DiNardo, J. C. (2005), Is mineral oil comedogenic? Journal of Cosmetic Dermatology, 4, 2–3.
  • Free of chemical preservatives
    The meaning of such a label is that the product is made without synthetic preservatives. Due to controversy surrounding the use of synthetic preservatives in food and cosmetics, some companies are turning to other options to help extend products’ shelf life.  Some are switching from synthetic to natural. Unfortunately all natural preservatives may not be as good as they sound, especially if taken in excess. But on a positive note they are not as toxic as synthetic preservatives. The best option would be no preservatives at all, but products would not be able to stay fresh for too long.
    The issue with manufacturing products entirely without the use of preservatives is that, besides taking a lot of time to be made, they are very expensive. Products manufactured without preservatives need to be fabricated in a sterilized environment using a flow hood similar to that found in hospitals and laboratories. They should also be refrigerated immediately after their first use. Because of this some companies are considering making products using natural preservatives.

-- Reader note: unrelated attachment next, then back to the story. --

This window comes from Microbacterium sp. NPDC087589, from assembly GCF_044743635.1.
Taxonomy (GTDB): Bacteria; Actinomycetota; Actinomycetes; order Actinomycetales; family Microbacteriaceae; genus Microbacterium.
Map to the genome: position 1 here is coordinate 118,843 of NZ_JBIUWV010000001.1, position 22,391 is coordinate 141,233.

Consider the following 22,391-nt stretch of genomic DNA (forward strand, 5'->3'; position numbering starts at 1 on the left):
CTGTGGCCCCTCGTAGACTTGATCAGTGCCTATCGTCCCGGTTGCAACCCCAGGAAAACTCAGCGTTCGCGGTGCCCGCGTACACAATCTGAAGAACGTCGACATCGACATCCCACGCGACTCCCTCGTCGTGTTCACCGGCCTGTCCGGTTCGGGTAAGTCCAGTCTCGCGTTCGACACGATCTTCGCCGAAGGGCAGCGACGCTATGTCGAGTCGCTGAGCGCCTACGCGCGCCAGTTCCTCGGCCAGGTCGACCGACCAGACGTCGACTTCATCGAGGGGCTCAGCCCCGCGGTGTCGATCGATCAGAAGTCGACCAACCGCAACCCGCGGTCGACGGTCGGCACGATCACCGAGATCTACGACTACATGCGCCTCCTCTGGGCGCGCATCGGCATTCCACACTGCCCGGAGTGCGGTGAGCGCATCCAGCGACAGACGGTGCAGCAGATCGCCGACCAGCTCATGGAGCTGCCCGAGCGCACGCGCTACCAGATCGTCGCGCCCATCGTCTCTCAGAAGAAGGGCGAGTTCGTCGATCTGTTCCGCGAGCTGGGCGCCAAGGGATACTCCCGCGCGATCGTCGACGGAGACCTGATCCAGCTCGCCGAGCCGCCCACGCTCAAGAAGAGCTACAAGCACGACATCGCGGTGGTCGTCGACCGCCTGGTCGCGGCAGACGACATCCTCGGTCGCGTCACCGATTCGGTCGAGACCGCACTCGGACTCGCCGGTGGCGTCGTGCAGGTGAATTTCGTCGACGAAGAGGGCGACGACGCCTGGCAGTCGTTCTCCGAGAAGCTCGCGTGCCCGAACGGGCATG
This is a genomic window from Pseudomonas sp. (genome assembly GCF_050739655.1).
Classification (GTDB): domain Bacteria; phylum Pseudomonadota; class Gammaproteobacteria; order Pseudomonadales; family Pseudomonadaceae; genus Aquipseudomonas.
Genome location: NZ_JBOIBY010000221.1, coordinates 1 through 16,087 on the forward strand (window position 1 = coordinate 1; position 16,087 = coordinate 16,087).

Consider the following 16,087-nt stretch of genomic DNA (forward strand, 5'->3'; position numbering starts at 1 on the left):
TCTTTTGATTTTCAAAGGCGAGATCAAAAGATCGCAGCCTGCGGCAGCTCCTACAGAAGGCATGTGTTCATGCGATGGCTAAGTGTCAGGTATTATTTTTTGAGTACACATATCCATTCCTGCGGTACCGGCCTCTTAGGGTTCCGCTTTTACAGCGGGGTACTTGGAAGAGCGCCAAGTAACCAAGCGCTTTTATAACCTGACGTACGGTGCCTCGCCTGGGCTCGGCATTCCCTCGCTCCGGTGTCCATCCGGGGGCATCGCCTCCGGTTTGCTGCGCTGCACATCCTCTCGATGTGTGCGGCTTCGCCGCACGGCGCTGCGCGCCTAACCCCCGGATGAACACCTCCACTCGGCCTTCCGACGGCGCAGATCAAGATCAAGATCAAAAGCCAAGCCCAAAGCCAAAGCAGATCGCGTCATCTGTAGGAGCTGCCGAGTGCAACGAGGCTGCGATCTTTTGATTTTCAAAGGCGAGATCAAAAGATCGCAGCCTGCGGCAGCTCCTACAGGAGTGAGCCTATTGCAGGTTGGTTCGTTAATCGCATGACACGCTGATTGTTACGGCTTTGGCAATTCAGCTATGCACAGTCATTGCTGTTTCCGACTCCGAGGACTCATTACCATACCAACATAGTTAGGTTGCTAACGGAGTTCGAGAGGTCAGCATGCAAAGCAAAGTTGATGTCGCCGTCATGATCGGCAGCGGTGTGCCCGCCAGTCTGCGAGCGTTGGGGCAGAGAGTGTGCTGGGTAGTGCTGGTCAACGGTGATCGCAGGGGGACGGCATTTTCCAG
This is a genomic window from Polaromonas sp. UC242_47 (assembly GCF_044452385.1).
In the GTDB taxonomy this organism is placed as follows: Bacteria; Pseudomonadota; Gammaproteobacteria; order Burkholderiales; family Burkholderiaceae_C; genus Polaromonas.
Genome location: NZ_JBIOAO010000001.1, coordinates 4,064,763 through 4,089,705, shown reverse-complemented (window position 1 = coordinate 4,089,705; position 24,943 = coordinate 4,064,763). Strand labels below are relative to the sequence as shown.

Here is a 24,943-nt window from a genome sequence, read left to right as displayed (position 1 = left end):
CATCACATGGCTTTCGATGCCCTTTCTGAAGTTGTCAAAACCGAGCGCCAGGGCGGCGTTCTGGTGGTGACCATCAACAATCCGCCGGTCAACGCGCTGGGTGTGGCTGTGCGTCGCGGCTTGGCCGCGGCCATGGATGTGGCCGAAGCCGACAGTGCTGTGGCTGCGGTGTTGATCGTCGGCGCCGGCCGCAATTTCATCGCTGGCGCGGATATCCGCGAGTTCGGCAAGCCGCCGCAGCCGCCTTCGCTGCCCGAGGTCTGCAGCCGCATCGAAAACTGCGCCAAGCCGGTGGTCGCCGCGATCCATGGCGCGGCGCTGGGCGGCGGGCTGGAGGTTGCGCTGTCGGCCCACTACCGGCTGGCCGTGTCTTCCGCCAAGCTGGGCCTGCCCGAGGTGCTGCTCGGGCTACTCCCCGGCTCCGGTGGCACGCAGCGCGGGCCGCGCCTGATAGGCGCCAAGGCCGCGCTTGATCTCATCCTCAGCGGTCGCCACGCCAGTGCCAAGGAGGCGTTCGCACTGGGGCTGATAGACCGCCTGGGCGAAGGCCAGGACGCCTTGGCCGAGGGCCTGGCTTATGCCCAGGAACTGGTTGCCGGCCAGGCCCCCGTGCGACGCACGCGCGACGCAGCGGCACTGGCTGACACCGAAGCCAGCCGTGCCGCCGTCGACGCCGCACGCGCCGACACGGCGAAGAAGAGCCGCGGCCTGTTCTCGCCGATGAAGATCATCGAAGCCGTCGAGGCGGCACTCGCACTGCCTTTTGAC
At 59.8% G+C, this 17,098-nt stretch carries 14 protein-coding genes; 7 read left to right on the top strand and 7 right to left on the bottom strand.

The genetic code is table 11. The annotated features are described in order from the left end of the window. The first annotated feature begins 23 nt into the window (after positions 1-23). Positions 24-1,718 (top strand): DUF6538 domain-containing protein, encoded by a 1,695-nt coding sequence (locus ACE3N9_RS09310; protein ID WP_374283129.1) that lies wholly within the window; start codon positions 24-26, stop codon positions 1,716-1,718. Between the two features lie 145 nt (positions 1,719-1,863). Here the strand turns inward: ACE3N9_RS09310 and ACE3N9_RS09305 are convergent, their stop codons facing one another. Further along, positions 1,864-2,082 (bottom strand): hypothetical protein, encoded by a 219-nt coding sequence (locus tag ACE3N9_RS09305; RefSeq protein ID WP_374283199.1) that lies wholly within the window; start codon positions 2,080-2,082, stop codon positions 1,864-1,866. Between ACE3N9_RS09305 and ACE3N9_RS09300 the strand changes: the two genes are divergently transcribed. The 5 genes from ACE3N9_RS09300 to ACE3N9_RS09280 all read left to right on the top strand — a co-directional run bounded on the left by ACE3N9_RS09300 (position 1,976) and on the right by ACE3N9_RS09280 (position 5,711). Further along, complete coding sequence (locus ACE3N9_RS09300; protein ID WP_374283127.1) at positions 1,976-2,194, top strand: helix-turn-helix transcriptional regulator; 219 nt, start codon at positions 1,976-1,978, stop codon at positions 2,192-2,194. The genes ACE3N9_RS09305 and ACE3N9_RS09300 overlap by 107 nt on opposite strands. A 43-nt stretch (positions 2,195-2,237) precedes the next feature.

There are ways of reducing microbial activity (such as using essential oils) in a more natural way. Antioxidants can help in this task as well. They will protect the oils, which become rancid when hit by light or air, from spoiling and becoming susceptible to contaminants.  This is a process that cannot be stopped 100%, but antioxidants have the ability of slowing down this process.
    Antioxidants and essential oils are completely natural ingredients.  Antioxidants, as the word implies,  are substance such as Vitamin E, Vitamin C or beta carotene that protect cells from the damaging effects of oxidation. In the case of essential oils, these are powerful antiseptics that kill most of the harmful bacteria and fungi without causing any damaging effects to the human body. Essential oils are derived form plants, flowers, leaves and grasses. The discovery of the aniseptic properties of these oilswas made in France during the cholera epidemic when it was observed that workers in perfume factories seemed to be almost fully immune to the disease while the rest of the population perished.